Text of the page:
I have to deal with a library that consists of many templated classes, which are of course all implemented in header files. Now I'm trying to find a way to reduce the unbearably long compile times that come from the fact that I pretty much have to include the whole library in each and one of my compilation units.

Is using forward declarations a possibility, despite the templates? I'm trying something along the lines of the example below, where I attempted to get around the #include <vector>, as an example, but it's giving me a linker error because push_back is undefined.

#include <iostream>

namespace std {
  template<class T>
  class vector {
    void push_back(const T& t);

int main(int argc, char** argv) {
  std::vector<int>* vec = new std::vector<int>();
  delete vec;
  return EXIT_SUCCESS;

$ g++ fwddecl.cpp
ccuqbCmp.o(.text+0x140): In function `main':
: undefined reference to `std::vector<int>::push_back(int const&)'
collect2: ld returned 1 exit status

I tried precompiled headers once but that didn't change the compile times at all (I did make sure they were indeed loaded instead of the real headers). But if you all say that precompiled headers should be the way to go then I'll give that a try again.

UPDATE: Some people say it's not worth to forward-declare the STL classes. I should stress that the STL vector above was just an example. I'm not really trying to forward-declare STL classes, but it's about other, heavily templated classes of some library that I have to use.

UPDATE 2: Is there a way to make above example actually compile and link properly? Logan suggests to use -fno-implicit-templates and put template class std::vector<int> somewhere, presumably into a separate .cpp file that gets compiled with -fno-implicit-templates, but I still get linker errors. Again, I'm trying to understand how it works for std::vector so that I can then apply it to the templated classes that I'm actually using.

  • 3
    in your example, you haven't forward declared anything. All you did was create a template class named vector in namespace std. Then you failed to define the push_back method you declared in it. Hence the linker error. – Evan Teran Feb 17 '09 at 5:28
  • Second Evan's explanation on why forward declaring std::vector<int> isn't working (you're missing at least one argument inside the angle brackets). Try using a template class you wrote yourself, which you know has no default template arguments. – Max Lybbert Mar 21 '09 at 15:11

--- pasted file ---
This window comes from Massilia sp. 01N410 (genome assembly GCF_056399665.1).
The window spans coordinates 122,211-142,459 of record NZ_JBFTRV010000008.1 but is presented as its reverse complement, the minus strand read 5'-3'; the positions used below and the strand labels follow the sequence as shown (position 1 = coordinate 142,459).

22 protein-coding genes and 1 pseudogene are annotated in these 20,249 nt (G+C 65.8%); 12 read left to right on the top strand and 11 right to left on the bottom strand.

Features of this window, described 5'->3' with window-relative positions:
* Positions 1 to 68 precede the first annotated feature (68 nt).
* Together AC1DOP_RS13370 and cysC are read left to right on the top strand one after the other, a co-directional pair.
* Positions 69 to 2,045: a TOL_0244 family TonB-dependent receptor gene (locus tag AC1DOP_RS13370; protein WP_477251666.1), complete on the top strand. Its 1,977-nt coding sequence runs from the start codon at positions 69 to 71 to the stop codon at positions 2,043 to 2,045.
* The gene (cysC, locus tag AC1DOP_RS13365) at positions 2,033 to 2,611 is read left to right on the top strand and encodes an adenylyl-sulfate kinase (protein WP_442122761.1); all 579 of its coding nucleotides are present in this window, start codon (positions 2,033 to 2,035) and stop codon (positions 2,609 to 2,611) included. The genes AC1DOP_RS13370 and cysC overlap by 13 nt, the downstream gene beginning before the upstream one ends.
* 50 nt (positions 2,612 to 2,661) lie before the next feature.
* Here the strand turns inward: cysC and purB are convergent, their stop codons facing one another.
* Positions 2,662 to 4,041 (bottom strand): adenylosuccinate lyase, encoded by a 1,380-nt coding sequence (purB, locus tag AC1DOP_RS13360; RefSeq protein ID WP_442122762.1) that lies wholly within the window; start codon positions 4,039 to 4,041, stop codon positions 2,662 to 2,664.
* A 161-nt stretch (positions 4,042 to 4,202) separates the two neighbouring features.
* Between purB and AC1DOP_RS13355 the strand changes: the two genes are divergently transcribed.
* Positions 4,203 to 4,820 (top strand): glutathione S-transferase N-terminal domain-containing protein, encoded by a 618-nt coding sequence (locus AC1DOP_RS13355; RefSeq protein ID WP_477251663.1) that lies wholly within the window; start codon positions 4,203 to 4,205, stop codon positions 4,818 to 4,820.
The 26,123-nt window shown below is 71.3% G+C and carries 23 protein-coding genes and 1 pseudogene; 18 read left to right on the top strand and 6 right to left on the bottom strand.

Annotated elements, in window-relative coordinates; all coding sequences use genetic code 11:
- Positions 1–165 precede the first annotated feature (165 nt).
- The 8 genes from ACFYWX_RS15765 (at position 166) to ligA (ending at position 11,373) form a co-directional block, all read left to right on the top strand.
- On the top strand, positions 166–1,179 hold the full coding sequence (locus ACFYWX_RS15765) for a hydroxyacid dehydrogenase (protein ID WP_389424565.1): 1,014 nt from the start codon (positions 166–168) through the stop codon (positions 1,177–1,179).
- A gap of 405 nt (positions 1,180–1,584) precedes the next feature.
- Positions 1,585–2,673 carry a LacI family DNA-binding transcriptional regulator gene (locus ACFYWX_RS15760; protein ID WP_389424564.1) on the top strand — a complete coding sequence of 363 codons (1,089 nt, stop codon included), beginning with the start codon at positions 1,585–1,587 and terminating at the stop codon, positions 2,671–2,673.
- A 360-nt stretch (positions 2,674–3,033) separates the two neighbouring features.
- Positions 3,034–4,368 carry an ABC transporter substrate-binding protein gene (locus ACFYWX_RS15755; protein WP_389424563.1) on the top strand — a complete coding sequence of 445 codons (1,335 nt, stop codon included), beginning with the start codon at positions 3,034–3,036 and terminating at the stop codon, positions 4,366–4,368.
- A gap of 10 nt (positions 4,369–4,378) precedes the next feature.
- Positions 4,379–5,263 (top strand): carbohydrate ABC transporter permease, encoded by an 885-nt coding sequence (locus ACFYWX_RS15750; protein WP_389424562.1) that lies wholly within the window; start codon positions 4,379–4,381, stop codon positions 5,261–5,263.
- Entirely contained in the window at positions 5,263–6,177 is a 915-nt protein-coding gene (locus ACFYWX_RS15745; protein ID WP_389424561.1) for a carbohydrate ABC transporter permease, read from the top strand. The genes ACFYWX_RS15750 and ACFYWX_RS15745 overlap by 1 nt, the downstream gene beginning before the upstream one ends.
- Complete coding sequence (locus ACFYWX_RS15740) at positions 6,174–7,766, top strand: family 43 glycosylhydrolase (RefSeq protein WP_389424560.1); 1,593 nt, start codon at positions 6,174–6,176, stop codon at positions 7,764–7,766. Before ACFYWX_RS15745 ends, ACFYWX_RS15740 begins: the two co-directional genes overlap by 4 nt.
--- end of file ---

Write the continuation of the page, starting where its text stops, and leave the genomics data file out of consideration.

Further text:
You can't forward declare "parts" of classes like that. Even if you could, you'd still need to instantiate the code somewhere so you could link against it. There are ways to handle it, you could make yourself a little library with instantiations of common containers (e.g. vector) and link them in. Then you'd only ever need to compile e.g. vector<int> once. To implement this you'll need to use something like -fno-implicit-templates, at least assuming you are sticking with g++ and explicitly instantiate the template in your lib with template class std::vector<int>

So, a real working example. Here I have 2 files, a.cpp and b.cpp


#include <vector> // still need to know the interface
#include <cstdlib>

int main(int argc, char **argv) {
  std::vector<int>* vec = new std::vector<int>();
  delete vec;
  return EXIT_SUCCESS;

So now I can compile a.cpp with -fno-implicit-templates:

g++ -fno-implicit-templates -c a.cpp

This will give me a.o. If I then I try to link a.o I get:

g++ a.o
/usr/bin/ld: Undefined symbols:
std::vector<int, std::allocator<int> >::_M_insert_aux(__gnu_cxx::__normal_iterator<int*, std::vector<int, std::allocator<int> > >, int const&)
void std::_Destroy<int*, std::allocator<int> >(int*, int*, std::allocator<int>)
collect2: ld returned 1 exit status

No good. So we turn to b.cpp:

#include <vector>
template class std::vector<int>;
template void std::_Destroy(int*,int*, std::allocator<int>);
template void std::__uninitialized_fill_n_a(__gnu_cxx::__normal_iterator<int*, std::vector<int, std::allocator<int> > >, unsigned long, int const&, std::allocator<int>);
template void std::__uninitialized_fill_n_a(int*, unsigned long, int const&, std::allocator<int>);
template void std::fill(__gnu_cxx::__normal_iterator<int*, std::vector<int, std::allocator<int> > >, __gnu_cxx::__normal_iterator<int*, std::vector<int, std::allocator<int> > >, int const&);
template __gnu_cxx::__normal_iterator<int*, std::vector<int, std::allocator<int> > > std::fill_n(__gnu_cxx::__normal_iterator<int*, std::vector<int, std::allocator<int> > >, unsigned long, int const&);
template int* std::fill_n(int*, unsigned long, int const&);
template void std::_Destroy(__gnu_cxx::__normal_iterator<int*, std::vector<int, std::allocator<int> > >, __gnu_cxx::__normal_iterator<int*, std::vector<int, std::allocator<int> > >, std::allocator<int>);

Now you're saying to yourself, where did all these extra template things come from? I see the template class std::vector<int> and that's fine, but what about the rest of it? Well the short answer is that, these things implementations are by necessity a little messy, and when you manually instantiate them, by extension some of this messiness leaks out. You're probably wondering how I even figured out what I needed to instantiate. Well I used the linker errors ;).